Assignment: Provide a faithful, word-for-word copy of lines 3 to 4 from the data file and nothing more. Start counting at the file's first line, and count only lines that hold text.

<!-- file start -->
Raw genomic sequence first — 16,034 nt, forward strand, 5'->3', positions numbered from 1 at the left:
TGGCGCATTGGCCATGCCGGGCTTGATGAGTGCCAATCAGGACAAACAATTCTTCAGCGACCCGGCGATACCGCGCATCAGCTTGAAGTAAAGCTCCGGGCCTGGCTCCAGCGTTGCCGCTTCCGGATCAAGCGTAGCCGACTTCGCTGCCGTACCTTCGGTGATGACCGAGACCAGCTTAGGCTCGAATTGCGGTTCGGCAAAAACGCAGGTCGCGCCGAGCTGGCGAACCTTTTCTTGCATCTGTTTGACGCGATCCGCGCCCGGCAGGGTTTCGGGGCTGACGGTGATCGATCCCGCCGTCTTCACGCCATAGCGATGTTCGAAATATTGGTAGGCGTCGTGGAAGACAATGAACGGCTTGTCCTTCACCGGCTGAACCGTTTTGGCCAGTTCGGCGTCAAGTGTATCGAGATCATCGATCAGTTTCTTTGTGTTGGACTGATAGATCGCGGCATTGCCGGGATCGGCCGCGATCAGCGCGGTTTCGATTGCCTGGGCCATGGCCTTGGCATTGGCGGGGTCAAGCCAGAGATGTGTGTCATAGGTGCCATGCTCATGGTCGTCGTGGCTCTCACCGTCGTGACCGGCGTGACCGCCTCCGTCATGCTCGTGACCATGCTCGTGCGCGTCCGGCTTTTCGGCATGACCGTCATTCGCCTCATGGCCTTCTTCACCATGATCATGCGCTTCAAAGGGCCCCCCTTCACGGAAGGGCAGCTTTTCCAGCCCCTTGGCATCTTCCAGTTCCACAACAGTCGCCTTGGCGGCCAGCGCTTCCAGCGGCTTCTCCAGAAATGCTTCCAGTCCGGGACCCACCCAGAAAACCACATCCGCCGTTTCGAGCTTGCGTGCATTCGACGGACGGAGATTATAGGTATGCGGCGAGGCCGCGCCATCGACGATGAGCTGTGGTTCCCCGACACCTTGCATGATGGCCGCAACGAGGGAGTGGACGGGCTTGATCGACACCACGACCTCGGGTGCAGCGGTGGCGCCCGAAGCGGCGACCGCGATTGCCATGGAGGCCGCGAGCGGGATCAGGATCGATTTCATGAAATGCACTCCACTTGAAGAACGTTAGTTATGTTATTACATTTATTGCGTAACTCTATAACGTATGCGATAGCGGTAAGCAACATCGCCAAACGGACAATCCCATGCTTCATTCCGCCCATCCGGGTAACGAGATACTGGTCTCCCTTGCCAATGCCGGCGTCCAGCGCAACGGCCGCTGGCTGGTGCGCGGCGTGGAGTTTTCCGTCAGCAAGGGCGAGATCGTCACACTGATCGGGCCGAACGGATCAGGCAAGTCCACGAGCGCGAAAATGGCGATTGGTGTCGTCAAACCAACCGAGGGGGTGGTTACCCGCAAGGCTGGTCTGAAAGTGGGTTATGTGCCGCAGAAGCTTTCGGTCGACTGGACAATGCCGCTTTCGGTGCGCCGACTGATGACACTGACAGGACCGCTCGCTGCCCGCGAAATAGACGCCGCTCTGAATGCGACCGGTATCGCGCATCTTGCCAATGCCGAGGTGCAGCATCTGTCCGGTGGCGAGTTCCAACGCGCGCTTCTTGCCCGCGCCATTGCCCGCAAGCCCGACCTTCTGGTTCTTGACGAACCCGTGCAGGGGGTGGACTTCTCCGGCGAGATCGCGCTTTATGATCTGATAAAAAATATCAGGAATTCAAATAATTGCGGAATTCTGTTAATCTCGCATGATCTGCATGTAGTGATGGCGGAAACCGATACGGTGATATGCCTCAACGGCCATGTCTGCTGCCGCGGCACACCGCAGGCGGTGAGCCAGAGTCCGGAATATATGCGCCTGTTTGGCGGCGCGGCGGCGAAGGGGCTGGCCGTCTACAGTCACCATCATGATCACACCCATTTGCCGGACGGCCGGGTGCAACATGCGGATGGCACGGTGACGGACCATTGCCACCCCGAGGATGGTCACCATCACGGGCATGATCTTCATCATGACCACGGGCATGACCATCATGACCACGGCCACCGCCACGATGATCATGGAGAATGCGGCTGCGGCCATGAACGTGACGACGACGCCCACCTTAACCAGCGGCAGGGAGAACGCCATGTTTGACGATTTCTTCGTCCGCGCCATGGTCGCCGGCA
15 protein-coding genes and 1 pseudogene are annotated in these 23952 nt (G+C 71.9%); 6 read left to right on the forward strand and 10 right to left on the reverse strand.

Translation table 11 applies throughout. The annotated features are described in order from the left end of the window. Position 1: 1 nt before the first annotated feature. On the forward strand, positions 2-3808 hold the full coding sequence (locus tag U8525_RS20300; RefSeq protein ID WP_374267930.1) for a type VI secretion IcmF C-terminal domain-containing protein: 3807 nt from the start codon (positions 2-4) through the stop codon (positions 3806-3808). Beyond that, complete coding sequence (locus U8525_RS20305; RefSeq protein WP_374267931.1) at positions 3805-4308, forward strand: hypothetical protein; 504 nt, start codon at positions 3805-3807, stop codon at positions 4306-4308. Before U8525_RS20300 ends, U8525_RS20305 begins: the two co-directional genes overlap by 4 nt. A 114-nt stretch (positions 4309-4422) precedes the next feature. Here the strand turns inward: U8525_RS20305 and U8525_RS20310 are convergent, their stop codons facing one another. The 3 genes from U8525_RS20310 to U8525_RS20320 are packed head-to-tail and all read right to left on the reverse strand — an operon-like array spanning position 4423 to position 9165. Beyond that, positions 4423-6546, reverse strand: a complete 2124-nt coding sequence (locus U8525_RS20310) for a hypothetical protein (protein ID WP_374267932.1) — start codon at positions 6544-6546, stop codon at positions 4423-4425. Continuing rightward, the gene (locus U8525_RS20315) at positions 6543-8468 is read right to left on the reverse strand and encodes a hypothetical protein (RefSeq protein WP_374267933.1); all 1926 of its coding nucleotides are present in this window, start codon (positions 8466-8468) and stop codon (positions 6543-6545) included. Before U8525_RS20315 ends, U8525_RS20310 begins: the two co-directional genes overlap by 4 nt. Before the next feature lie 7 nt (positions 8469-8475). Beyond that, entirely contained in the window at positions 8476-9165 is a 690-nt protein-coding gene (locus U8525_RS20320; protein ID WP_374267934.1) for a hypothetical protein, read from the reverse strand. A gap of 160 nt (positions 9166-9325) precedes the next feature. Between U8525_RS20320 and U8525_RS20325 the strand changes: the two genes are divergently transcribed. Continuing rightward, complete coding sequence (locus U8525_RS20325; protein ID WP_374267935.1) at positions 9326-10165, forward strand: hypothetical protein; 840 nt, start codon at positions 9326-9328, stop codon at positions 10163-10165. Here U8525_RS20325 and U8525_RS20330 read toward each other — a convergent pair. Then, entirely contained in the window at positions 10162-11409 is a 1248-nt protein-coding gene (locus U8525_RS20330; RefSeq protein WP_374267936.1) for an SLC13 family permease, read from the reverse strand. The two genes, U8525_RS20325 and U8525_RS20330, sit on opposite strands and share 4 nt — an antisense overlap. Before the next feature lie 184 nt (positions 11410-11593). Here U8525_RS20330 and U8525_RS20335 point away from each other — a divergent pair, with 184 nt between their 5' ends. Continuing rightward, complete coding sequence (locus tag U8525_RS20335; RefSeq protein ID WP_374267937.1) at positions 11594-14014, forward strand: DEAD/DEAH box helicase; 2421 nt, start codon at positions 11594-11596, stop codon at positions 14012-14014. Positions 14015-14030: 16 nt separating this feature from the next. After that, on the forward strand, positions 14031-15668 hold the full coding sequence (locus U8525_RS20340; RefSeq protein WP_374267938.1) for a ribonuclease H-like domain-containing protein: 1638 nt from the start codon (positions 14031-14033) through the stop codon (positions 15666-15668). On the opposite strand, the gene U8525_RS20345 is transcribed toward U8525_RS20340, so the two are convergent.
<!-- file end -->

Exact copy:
15 protein-coding genes and 1 pseudogene are annotated in these 23952 nt (G+C 71.9%); 6 read left to right on the forward strand and 10 right to left on the reverse strand.

Translation table 11 applies throughout. The annotated features are described in order from the left end of the window. Position 1: 1 nt before the first annotated feature. On the forward strand, positions 2-3808 hold the full coding sequence (locus tag U8525_RS20300; RefSeq protein ID WP_374267930.1) for a type VI secretion IcmF C-terminal domain-containing protein: 3807 nt from the start codon (positions 2-4) through the stop codon (positions 3806-3808). Beyond that, complete coding sequence (locus U8525_RS20305; RefSeq protein WP_374267931.1) at positions 3805-4308, forward strand: hypothetical protein; 504 nt, start codon at positions 3805-3807, stop codon at positions 4306-4308. Before U8525_RS20300 ends, U8525_RS20305 begins: the two co-directional genes overlap by 4 nt. A 114-nt stretch (positions 4309-4422) precedes the next feature. Here the strand turns inward: U8525_RS20305 and U8525_RS20310 are convergent, their stop codons facing one another. The 3 genes from U8525_RS20310 to U8525_RS20320 are packed head-to-tail and all read right to left on the reverse strand — an operon-like array spanning position 4423 to position 9165. Beyond that, positions 4423-6546, reverse strand: a complete 2124-nt coding sequence (locus U8525_RS20310) for a hypothetical protein (protein ID WP_374267932.1) — start codon at positions 6544-6546, stop codon at positions 4423-4425. Continuing rightward, the gene (locus U8525_RS20315) at positions 6543-8468 is read right to left on the reverse strand and encodes a hypothetical protein (RefSeq protein WP_374267933.1); all 1926 of its coding nucleotides are present in this window, start codon (positions 8466-8468) and stop codon (positions 6543-6545) included. Before U8525_RS20315 ends, U8525_RS20310 begins: the two co-directional genes overlap by 4 nt. Before the next feature lie 7 nt (positions 8469-8475). Beyond that, entirely contained in the window at positions 8476-9165 is a 690-nt protein-coding gene (locus U8525_RS20320; protein ID WP_374267934.1) for a hypothetical protein, read from the reverse strand. A gap of 160 nt (positions 9166-9325) precedes the next feature. Between U8525_RS20320 and U8525_RS20325 the strand changes: the two genes are divergently transcribed. Continuing rightward, complete coding sequence (locus U8525_RS20325; protein ID WP_374267935.1) at positions 9326-10165, forward strand: hypothetical protein; 840 nt, start codon at positions 9326-9328, stop codon at positions 10163-10165. Here U8525_RS20325 and U8525_RS20330 read toward each other — a convergent pair. Then, entirely contained in the window at positions 10162-11409 is a 1248-nt protein-coding gene (locus U8525_RS20330; RefSeq protein WP_374267936.1) for an SLC13 family permease, read from the reverse strand. The two genes, U8525_RS20325 and U8525_RS20330, sit on opposite strands and share 4 nt — an antisense overlap. Before the next feature lie 184 nt (positions 11410-11593). Here U8525_RS20330 and U8525_RS20335 point away from each other — a divergent pair, with 184 nt between their 5' ends. Continuing rightward, complete coding sequence (locus tag U8525_RS20335; RefSeq protein ID WP_374267937.1) at positions 11594-14014, forward strand: DEAD/DEAH box helicase; 2421 nt, start codon at positions 11594-11596, stop codon at positions 14012-14014. Positions 14015-14030: 16 nt separating this feature from the next. After that, on the forward strand, positions 14031-15668 hold the full coding sequence (locus U8525_RS20340; RefSeq protein WP_374267938.1) for a ribonuclease H-like domain-containing protein: 1638 nt from the start codon (positions 14031-14033) through the stop codon (positions 15666-15668). On the opposite strand, the gene U8525_RS20345 is transcribed toward U8525_RS20340, so the two are convergent.